As far as outdoor recreation goes, Applegate Lake is low-hanging fruit. It is accessible year-round, and you can drive right up to the reservoir's shores.

As far as outdoor recreation goes, Applegate Lake is low-hanging fruit. It is accessible year-round, and you can drive right up to the reservoir's shores.

But this year, do yourself a favor: Ditch the car and explore Applegate Lake's roadless eastern shoreline on foot.

This 5.5-mile hike is easy, so you can bring the grandparents and the kids. And if you want to extend it, there are a few options, especially if you can shuttle a car or bicycle.

Before you go, buy the Applegate and West Half of Ashland Ranger District Map, which is available at any of the local ranger stations.

To get there, from Highway 238 in Ruch, head south on Upper Applegate Road. Pass Star Ranger Station and Applegate Dam. Go by Watkins Campground, and then at the stop sign turn left to stay on Upper Applegate Road. A mile after the stop sign, you'll see Seattle Bar on the right and FSD No. 1041 on the left.

Follow FSD No. 1041 for about two miles to its terminus, which also is the Payette Trailhead — Manzanita. The first half-mile of the hike is on an old, steep roadbed and adjacent to a barbed-wire fence, but then the trail reduces to a path with an easy grade.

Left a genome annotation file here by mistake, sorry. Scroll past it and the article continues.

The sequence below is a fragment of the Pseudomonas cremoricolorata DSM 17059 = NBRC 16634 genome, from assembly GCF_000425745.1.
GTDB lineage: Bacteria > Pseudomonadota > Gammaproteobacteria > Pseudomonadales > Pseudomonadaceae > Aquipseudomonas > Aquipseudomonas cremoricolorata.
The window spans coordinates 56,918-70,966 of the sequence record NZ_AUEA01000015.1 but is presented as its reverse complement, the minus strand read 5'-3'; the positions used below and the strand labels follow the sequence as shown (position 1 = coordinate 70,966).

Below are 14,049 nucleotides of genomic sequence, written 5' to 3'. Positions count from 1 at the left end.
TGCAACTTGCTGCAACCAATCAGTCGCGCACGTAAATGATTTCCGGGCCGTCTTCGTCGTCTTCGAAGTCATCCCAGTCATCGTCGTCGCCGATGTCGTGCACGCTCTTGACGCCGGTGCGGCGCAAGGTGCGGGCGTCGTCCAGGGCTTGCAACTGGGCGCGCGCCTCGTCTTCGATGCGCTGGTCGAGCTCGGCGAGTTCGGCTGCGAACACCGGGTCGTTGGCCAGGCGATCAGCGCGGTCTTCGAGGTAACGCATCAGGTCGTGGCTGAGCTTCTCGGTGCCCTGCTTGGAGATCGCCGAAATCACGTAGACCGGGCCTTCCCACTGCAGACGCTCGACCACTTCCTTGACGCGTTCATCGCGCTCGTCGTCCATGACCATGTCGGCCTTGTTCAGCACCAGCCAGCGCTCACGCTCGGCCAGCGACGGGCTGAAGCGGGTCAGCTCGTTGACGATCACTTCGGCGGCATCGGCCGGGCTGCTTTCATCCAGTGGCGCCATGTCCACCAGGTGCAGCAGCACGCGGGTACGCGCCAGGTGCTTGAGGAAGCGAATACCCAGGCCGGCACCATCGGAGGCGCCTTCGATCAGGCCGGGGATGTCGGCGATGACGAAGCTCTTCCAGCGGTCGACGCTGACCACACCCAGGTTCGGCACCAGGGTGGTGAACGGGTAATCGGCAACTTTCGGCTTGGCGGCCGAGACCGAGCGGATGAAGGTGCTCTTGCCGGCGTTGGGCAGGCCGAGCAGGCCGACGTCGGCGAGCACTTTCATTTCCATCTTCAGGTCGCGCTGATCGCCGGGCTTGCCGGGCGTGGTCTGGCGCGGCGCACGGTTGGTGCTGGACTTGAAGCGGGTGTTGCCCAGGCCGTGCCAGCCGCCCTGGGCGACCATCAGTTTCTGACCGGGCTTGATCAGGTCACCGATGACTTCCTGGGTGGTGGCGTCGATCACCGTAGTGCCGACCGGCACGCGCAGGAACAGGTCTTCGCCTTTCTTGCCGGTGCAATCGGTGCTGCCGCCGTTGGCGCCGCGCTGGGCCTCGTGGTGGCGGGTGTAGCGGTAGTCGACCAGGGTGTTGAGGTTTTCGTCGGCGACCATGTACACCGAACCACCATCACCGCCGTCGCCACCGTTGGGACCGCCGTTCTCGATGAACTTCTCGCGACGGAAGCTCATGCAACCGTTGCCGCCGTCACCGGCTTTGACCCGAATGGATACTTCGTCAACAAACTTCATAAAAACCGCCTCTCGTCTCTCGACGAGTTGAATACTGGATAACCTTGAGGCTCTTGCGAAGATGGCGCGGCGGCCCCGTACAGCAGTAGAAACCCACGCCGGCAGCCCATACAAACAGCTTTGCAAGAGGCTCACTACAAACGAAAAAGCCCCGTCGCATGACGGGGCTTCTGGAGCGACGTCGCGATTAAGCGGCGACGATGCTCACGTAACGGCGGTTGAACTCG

Before long, the path breaks out of the forest and laces right up to the lake's high-water mark. Applegate Dam was finished in 1980, forever changing this landscape. There once was a small settlement where the lake bottom is now. It was called Copper, and it had a post office and some buildings.

While most of this forest is pretty spindly and logged over, there are some notable Ponderosa and sugar pines here and there. This section of the trail is quiet, secluded from more populated areas of the lake. There also are some spur trails that lead to easy water access.

After about 2.5 miles of gently winding in and out of the lake's gulches, you'll reach Tipsu Tyee Campground, which contains a few campsites with picnic tables and fire rings and an outhouse. This is the preferred spot should you choose to camp, because it is farthest from either trailhead.

Walking through Tipsu Tyee, you should notice a sign for the Harr Ridge Trail No. 947. On your way back, take it.

The Harr Ridge Trail has a more primitive feeling, and it winds for about two-thirds of a mile through some impressive stands of Douglas fir. It rises up for about 200 feet before descending back to the Payette Trail. This forest — old, insulated and hidden beyond the lake — is the highlight of this hike.

Once the Harr Ridge Trail connects back to the Payette Trail, head west back toward the trailhead. That's about another two miles.

If you catch this trail in the spring, you'll be sure to have a decent display of wildflowers and a chorus of birds. In the summer, this can be a refuge from more populated spots on Applegate Lake. Come in the fall to catch the vine maple and oaks changing colors and shedding leaves.

The Payette Trail is perfect for people looking for a hike that puts very little wear on the knees. And if you're looking for more miles, just take a look at the map and extend your hike to Stringtown, Latgawa Cove or French Gulch.

Freelance writer Gabriel Howe is executive director and field coordinator for the Siskiyou Mountain Club. Contact him at